My Diary is a project about vague, misleading, and doubtful social media status posts. At least once or more, we might wonder if that status on Facebook or Twitter our friend posted is talking about us. Many times, some of we ordinary Internet users may wonder what people think of our selfies and captions. We may oftentimes also use this digital public space as if it is private, letting out thoughts, personal stories, and emotional statuses on it, such as angry posts.
Contrary to what social media was created for, some people claim it as their private place. Interestingly, some people who are aware of this issue still choose to create their private posts on social media but render them unreadable, or as coded statuses, so that no one or, at least, fewer people can understand. Sometimes the text is actually encrypted so that those statuses last for a day and are deleted later.
These brief moments of exposure are seen quite often these days, and the amount they are taken seriously can depend on how seriously social media users take the statuses in question. As with a playful-looking object or toy that people feel comfortable interacting with briefly and then moving on from, these statuses can be easily abandoned.
Instead of writing a diary or sketching a picture in my usual way, I used second-hand toys as my pen and paper. Like with a diary, every piece is a set of my memories about people, feelings, and situations that have occurred in my life. I marked a date on each creation when it was finished.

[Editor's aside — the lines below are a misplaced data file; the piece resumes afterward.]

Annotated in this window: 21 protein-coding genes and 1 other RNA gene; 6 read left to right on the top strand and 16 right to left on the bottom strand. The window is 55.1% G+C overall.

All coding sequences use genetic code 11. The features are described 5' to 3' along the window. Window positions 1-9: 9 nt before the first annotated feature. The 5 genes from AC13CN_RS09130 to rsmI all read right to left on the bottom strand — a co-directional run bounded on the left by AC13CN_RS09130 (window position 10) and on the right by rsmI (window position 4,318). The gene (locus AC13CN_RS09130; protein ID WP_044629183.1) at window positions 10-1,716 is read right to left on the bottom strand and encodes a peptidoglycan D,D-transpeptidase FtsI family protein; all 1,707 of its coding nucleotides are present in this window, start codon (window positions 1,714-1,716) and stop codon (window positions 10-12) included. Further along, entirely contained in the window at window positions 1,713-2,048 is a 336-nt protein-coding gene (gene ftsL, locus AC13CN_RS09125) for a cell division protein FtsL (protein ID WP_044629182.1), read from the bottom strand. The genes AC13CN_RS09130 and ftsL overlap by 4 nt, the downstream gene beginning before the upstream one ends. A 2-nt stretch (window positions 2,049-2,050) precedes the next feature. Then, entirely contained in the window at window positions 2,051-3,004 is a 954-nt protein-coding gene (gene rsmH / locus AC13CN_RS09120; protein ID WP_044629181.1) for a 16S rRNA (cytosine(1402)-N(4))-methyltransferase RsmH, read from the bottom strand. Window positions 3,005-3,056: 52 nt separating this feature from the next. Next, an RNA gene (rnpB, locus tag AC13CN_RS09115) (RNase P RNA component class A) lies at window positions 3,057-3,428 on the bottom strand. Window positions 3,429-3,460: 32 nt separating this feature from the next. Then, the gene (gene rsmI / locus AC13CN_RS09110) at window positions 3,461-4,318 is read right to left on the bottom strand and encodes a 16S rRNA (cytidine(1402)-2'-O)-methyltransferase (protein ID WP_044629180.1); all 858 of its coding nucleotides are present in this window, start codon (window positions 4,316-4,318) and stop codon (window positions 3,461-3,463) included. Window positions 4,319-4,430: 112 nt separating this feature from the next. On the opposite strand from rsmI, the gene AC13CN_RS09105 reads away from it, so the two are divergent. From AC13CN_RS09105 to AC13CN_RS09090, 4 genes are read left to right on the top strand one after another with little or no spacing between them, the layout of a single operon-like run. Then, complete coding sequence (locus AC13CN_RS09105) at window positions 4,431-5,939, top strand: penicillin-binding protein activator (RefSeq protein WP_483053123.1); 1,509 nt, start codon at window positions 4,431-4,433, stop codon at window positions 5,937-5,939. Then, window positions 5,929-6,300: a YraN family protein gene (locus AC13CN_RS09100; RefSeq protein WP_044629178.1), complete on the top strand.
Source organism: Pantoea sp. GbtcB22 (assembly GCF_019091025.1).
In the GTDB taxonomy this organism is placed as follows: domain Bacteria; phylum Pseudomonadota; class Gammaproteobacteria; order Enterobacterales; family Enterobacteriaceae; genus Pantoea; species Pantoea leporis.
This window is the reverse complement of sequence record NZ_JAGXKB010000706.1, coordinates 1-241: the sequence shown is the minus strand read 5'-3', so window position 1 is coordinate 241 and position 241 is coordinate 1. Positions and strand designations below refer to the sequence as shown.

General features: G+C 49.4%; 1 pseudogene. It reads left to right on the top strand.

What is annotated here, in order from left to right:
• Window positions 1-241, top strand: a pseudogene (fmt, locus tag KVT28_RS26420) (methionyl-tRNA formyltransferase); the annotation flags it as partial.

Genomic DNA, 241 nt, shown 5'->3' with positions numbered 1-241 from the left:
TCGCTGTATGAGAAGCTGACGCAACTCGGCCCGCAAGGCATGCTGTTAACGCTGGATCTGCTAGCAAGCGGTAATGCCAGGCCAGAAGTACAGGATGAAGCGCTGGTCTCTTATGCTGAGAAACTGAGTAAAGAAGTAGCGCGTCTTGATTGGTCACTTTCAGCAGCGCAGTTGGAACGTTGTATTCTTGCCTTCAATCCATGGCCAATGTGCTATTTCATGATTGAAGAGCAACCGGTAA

For this project, circuit-bending is used to create the art pieces. The main materials are second-hand toys, and their old functioning parts were used to create their new actions. Some of them were combined with new electronic components or new mechanisms that created their unique bodies. These toys tell their stories through their scratches, spots, or cracks. Their imperfections are like the human mind, in a way.
The process began with the collection of all the toys from many sources, while I was also creating the art pieces daily. This project ran through the 31 days of March in 2012, and includes 35 finished pieces. I discovered that when people have the perception of a toy as a playable object, they are more likely to investigate it without using only their eyes, but interacting physically with the pieces.
As far as presentation, I designed the project as an art installation room that allows people to interact and investigate all the artworks freely. It was not as important that viewers comprehended my story or shared the same thoughts, as that they had their own experience perceptions in interpreting each work.